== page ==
Sunday, 5 January 2014

Wallpaper for Unwanted Visitors




Tom Stephenson's recent blog entry reminds me that I have, as you can see, an amazing photo of wallpaper. I took it last year in Venice. Unfortunately I can't remember any other details. It's clearly a design suitable for that spare bedroom so beloved by happen-to-be-passing relatives who just drop-by-for-the-weekend and might be the solution if you don't want your interfering mother-in-law, for example, under your feet yet again next Christmas.

11 comments:

  1. This wallpaper would occupy my cats for hours.

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  2. Rachel, now there's an idea, I know you are handy with scissors so you can cut pictures of insects and creepy crawlies out of old magazines and then maybe stick them on paper on the inside of the screen of an abandoned old style TV cabinet such as you can pick up at any litter disposal point and watch the cats trying to catch those pesky insects.

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  3. Did you go to art school too...

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  4. It's interesting that you say that because I went to an exhibition of modern art in Vienna and it was so warm in the building that I hung my jacket on a wire coat hanger someone had kindly provided on a nail on the wall. Needless to say an attendant arrived post haste and told me to remove my jacket - "this wall is an exhibit" he whispered. Naturally I knew that but I was just trying it on. Sometimes I went to the skool. Sometimes I staid off. Often I did my own fing. I reckoned since I played rugby for them at the weekends I could take a day off lessons in the week. I was lucky. We had a good art teacher though. He really knew his stuff.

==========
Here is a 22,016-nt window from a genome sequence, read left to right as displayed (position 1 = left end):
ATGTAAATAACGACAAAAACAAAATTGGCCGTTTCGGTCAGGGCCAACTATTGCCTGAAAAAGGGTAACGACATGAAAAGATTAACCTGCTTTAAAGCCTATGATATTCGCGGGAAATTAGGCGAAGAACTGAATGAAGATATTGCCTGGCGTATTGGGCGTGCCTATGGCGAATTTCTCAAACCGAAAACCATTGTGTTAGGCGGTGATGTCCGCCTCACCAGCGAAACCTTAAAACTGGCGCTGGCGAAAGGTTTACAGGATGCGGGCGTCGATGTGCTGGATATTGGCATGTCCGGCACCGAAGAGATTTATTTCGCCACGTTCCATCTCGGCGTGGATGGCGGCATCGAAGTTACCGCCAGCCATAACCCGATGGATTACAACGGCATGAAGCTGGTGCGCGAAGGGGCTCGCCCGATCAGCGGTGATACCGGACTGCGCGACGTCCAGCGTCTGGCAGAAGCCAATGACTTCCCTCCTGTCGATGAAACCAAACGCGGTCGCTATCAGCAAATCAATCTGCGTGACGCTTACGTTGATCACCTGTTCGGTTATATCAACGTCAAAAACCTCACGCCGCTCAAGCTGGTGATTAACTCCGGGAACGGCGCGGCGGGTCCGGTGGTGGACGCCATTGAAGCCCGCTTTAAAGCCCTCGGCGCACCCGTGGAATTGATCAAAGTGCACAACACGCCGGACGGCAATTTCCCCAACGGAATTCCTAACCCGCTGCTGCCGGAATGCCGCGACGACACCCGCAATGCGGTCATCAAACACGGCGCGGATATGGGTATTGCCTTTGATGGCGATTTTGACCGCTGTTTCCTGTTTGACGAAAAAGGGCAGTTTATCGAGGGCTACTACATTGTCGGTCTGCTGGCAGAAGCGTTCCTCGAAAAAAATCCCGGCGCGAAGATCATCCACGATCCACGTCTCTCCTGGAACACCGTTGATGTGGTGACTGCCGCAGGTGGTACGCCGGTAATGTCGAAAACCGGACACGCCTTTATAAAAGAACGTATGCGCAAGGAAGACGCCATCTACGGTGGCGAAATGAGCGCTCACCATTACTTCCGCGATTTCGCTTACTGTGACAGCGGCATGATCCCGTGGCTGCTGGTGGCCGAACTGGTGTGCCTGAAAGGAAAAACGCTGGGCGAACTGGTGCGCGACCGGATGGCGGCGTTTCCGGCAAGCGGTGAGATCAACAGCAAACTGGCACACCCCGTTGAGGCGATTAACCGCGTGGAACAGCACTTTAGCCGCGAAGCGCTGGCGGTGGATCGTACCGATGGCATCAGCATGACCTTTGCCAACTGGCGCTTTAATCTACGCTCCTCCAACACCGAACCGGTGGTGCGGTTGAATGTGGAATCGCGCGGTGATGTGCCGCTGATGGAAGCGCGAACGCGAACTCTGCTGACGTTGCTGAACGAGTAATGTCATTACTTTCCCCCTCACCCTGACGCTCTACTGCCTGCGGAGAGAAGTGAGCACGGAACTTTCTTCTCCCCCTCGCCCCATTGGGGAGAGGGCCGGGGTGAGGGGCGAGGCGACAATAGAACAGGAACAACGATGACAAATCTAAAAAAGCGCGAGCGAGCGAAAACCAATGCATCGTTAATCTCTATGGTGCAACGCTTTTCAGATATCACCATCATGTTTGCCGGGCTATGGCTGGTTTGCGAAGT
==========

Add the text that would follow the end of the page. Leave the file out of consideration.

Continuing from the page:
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  5. I went to night school to study art. Twice or maybe it was three times. Then I dropped out. I think it was when he said I should draw cartoon cats and sell them on a stall on the the market . . .

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  6. Finally I made copies of the masters, van Gogh etc. I sold the first in a pub. I think it was a Degas. That's the best way to learn. You learn the geometry and the tension in colours and all the stuff you have to discover for yourself. Or it's best if you discover it for yourself because it sticks and you believe it. When you are just taught something you always think, it might be true or not, so you tend to doubt and then you let it go. Or I do anyway.

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  7. I once went to a textile exhibition and there was a broom leaning against one of the exhibits. The smiling textile woman (textile artists are a certain breed apart) stood there and I said I liked the broom. She looked aghast and like she was going to burst into tears, unable to speak. I never did know whether the broom was part of the exhibit or not as I thought it best to move on.

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  8. ah that's brilliant - PS photo of Ron Hill's old shop on Hyde DP yesterday

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  9. Thanks Gerald, I'll take a look. I can remember when Ron sold his own designed reasonably priced "made in UK running shoes without all the bells baubles and bangles" of the international brands, but sadly times have changed and they have not been available for many years.

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